Donald Macleod tells the story of the loss – and eventual rediscovery in 1999 – of much of CPE Bach’s music, following a fascinating journey.
This week we look at CPE Bach's music and reputation in the light of the sensational rediscovery of much his archive in 1999. Throughout the week, we'll hear recent recordings of this 'new' music. In this episode, Donald Macleod tells the story of the loss – and eventual rediscovery in 1999 – of much of CPE Bach’s music, following a fascinating journey.
From 1750, for the next 60 years the name "Bach" was almost exclusively associated with the initials "CPE". Born in 1714, Carl Philipp Emanuel's influence resonates to this day: his book on keyboard playing permanently changed the practice; his music changed the direction of travel. Bach left his life's work tidy and well organised on his death in 1788, with most works still in print. His estate was largely sold to Felix Mendelssohn's father Abraham, but by the 1800s, CPE Bach's music had all but disappeared.
The collection of CPE Bach manuscripts found its way into the library of the Sing-Akademie in Berlin, one of the most prestigious performing institutions in the Prussian capital, closely associated with the royal court. This was the finest collection of Bach family manuscripts in the world. In the face of Allied bombing in 1943, the Sing-Akademie was one of over 500 mostly private collections from the Berlin area to be evacuated. It was carefully packaged up into 14 crates and sent to a remote castle in Silesia, in present-day Poland. As the war ended, the collection was found by the Red Army and disappeared from public view for the next 50 years.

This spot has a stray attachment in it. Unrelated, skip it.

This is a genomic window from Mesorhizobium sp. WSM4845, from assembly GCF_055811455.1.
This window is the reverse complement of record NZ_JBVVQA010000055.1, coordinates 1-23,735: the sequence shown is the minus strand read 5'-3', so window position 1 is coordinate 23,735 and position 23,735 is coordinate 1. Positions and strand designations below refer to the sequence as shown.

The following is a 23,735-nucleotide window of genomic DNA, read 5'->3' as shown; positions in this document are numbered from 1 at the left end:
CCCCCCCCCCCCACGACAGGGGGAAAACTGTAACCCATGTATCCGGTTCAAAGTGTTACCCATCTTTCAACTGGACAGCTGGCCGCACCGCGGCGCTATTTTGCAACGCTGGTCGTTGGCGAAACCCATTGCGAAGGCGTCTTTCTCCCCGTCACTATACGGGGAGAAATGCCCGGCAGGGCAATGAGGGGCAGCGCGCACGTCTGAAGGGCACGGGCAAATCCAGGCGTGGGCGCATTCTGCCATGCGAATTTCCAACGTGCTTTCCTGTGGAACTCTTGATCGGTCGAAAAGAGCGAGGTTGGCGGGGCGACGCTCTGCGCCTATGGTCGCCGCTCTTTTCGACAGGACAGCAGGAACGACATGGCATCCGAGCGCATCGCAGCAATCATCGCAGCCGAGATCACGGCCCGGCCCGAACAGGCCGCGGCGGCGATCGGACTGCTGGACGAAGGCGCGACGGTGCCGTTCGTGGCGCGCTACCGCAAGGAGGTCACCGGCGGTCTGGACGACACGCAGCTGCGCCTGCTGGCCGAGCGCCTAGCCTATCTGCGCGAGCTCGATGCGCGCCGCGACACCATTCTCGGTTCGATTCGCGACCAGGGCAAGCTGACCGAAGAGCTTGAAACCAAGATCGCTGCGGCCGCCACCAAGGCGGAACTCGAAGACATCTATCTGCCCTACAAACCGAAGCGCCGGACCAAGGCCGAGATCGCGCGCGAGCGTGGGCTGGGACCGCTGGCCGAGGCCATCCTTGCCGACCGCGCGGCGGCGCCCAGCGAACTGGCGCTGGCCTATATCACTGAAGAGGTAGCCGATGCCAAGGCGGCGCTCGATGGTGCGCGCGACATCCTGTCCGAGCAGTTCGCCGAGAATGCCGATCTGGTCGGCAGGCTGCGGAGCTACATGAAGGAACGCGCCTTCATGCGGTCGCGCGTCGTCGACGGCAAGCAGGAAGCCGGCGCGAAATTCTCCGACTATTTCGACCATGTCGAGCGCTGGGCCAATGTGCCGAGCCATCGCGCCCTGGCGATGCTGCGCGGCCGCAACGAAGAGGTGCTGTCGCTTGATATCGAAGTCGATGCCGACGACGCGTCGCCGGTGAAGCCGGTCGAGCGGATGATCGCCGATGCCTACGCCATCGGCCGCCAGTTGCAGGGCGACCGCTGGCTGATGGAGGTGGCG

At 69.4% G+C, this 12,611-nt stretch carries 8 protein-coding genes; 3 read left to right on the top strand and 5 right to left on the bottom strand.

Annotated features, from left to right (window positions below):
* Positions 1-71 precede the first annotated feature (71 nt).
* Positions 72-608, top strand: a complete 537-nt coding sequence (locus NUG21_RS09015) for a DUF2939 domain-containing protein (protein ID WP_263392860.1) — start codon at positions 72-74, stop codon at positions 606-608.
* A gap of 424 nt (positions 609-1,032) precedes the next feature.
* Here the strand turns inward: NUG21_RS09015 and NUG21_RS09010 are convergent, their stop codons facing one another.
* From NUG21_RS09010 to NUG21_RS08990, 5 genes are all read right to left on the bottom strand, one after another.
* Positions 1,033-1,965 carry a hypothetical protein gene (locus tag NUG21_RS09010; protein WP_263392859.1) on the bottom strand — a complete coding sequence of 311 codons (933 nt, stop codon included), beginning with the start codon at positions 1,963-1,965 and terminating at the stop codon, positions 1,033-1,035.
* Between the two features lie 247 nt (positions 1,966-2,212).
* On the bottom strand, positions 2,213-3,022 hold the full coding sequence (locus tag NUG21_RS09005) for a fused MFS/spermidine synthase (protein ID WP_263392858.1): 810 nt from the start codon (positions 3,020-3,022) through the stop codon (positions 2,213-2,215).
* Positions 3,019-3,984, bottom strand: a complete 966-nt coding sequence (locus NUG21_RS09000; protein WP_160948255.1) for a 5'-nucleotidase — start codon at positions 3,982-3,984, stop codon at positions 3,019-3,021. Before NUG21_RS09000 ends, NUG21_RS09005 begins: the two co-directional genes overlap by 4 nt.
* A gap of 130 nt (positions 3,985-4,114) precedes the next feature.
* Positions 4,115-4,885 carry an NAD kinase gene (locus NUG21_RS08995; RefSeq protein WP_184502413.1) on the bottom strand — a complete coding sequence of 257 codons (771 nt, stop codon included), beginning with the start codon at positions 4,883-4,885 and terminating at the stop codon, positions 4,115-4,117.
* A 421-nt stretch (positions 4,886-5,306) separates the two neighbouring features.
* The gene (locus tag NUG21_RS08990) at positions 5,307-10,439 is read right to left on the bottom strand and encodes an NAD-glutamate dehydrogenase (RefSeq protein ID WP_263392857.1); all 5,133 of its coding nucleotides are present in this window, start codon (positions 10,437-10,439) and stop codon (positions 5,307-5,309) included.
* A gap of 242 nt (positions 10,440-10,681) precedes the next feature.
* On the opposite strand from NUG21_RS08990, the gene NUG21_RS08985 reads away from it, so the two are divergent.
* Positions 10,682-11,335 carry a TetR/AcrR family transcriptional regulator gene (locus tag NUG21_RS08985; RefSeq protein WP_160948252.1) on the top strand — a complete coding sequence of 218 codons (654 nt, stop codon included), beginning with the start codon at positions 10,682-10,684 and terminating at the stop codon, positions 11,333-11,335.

L'Aly Rupalich, Wq 117 No 27
Ana-Marija Markovina, piano
Keyboard Concerto in D minor, Wq 23
Michael Rische, piano
Morten Schuldt-Jensen, conductor
Heilig, Wq 217
Hilke Helling, contralto
Das Kleine Konzert
Hermann Max, conductor
Flute concerto in D Major, Wq 13
Produced by Iain Chambers for BBC Wales.
You are at the first episode